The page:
Honestly, another reason I think Alec is, at times, a stand-in character for Itoi is because the Magicantians are Alec’s friends, just as Itoi says he has friends like the Magicantians in real life. Itoi’s conception of representing these characters isn’t perfect, however, which is why I also wanted to include this tweet, from Mother-community member Bones, who asked folks what they thought of Mother 3’s nonbinary representation. I think the comments are worth checking out and reading if you’ve never thought about the Magicantians in great detail.

Still, I think Aeolia and the others represent an important part of true goodness in Mother 3’s world; remember, Itoi himself considers the world to be “macho,” which I think is represented well through Flint in Chapter 1, and the fact that we play as a father in the first place, something which was previously unseen in previous Mother games. At the same time, the Pigmasks, later, are revealed to not just be strange scientists with chimeric whims, but a wicked, whimsical, military-industrial force, hopping through space and time and tweaking living things to make them “cooler.” It’s not uncommon to interpret Mother 3 as having anti-establishment values, especially as the story eventually comments on capital, labor, and exploitation. However, I’ve always thought Mother 3 takes these comments and interpretations a step further because of the motivations of the main villain…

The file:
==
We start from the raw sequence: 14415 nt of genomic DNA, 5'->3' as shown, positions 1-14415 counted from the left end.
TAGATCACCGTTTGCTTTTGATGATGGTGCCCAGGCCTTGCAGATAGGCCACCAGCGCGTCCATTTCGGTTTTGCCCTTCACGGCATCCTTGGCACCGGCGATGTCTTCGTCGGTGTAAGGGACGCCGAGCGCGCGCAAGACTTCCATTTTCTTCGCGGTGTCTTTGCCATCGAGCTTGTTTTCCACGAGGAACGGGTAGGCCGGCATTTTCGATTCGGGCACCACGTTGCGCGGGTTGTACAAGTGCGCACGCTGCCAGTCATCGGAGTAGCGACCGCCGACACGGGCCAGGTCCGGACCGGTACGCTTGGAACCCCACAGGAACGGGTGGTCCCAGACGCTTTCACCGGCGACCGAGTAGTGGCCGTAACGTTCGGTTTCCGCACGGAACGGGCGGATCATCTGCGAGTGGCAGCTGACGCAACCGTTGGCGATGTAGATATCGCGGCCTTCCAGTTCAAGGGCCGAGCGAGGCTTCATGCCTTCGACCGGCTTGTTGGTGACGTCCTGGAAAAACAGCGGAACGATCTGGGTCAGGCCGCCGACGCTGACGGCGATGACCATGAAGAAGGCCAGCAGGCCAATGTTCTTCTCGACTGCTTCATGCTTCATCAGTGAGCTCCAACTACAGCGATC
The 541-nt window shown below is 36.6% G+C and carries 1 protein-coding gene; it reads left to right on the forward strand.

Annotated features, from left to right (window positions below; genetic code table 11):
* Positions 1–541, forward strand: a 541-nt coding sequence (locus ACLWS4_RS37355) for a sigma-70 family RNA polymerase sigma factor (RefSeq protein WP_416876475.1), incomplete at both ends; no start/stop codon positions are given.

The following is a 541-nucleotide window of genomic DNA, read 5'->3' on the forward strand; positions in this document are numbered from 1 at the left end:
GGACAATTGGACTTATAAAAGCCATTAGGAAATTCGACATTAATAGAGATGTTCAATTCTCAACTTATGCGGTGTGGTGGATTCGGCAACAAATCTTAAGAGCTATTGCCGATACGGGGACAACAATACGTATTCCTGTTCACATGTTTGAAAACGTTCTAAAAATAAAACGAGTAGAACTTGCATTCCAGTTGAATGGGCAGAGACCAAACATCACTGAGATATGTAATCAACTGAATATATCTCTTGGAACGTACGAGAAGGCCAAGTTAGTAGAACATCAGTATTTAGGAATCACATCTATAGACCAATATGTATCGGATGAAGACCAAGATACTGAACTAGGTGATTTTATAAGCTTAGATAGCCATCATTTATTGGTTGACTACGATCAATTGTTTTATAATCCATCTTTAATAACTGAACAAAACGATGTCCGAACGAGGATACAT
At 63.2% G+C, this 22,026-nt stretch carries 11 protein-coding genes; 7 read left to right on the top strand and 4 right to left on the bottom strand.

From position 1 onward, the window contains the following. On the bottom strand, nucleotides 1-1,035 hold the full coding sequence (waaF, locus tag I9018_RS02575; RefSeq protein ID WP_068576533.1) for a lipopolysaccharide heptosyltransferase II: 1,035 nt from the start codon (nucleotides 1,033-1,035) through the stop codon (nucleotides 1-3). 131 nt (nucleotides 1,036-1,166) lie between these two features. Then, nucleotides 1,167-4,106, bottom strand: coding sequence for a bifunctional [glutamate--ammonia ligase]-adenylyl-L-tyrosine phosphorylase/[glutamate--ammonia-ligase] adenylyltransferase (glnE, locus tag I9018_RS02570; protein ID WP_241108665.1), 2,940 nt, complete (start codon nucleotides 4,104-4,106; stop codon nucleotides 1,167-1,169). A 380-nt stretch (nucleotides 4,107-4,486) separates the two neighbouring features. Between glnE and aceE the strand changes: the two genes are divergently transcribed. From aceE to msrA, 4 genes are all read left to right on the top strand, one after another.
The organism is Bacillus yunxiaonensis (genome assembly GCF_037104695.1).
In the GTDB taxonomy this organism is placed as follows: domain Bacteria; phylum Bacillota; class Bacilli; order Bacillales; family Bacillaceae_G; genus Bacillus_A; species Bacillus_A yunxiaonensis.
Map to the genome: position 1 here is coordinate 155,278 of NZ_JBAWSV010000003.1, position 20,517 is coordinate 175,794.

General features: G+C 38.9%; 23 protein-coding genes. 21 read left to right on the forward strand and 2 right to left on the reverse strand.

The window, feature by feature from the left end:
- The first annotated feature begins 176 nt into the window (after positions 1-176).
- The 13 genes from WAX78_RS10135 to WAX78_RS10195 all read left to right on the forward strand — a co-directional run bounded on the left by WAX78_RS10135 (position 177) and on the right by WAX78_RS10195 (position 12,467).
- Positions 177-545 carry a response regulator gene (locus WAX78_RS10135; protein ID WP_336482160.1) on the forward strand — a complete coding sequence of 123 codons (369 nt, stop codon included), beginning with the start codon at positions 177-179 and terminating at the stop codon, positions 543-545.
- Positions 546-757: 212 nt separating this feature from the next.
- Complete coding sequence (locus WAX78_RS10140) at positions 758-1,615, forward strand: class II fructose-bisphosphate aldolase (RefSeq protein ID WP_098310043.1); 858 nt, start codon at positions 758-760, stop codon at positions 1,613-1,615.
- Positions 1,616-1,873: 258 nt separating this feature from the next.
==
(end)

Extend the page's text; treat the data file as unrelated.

…which I guess means we’ll have to get to that later. For now, the Magicantians, because they do not fit in with the restrictions of the macho world, can achieve much more outside of its coding. They are both impartial to time, but accepting of death. They both contain magical powers, and can awaken them in others. They don’t seem interested in maintaining any kind of idyllic stability, yet, in understanding life as fleeting, they find a higher level of contentment. They are a literal linch-pin keeping the world together, but we’ll get to that later in the story. The Magicantians’ “power” exceeds the raw force of the macho world and makes us rethink “might is right.” Power can be measured in many ways. There is such a thing as a quiet, gentle, or even mysterious strength.

Anyway, similarly to when I wrote about Duster and representations of ability, I do not portend to be a definitive voice on Aeolia and the Magicantians. I am much more interested in deepening my understanding of representation and hearing the opinions of others.

All I can really say for myself personally, is that I think the Magicantians are one of the best parts of Mother 3. They feel so at home in the Mother series, to me. When I first played this game, I was 13 years old, and I never questioned Aeolia and their friends. The Magicantian Party fit in with what I’d seen in EarthBound and even Mother. While I was never a very active poster, I think I was a member on Starmen.net starting around 2007 or 2008, and I’ve always felt like the Mother series, though smaller in scope to other video game, has garnered a much more diverse fanbase. I think Mother is a series that fills many people with a sense of belonging and understanding.

With that in mind, I can understand if some of the Magicantians’ implementation in Mother 3 registers as off-putting to non-binary people, when some of the only queer-coded characters in the game are not humans, and suggested to be not of this world.